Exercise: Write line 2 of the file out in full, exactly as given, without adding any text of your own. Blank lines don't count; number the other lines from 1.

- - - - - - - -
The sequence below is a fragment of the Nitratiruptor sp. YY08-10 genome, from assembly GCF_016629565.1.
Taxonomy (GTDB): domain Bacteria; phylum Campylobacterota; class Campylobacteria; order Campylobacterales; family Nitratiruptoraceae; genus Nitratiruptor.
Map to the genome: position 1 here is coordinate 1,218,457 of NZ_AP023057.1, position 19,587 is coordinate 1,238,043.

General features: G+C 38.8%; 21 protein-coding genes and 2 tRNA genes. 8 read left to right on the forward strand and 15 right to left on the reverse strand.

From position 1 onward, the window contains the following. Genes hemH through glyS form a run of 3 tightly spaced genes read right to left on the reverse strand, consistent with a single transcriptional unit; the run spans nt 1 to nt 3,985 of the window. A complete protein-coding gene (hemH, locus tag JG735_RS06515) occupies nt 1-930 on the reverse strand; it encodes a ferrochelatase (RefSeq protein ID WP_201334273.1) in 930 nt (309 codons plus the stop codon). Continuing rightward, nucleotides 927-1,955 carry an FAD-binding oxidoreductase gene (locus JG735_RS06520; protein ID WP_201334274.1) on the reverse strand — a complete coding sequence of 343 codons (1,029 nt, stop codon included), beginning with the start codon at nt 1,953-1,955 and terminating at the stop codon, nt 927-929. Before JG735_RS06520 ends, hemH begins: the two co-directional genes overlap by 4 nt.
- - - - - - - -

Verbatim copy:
Taxonomy (GTDB): domain Bacteria; phylum Campylobacterota; class Campylobacteria; order Campylobacterales; family Nitratiruptoraceae; genus Nitratiruptor.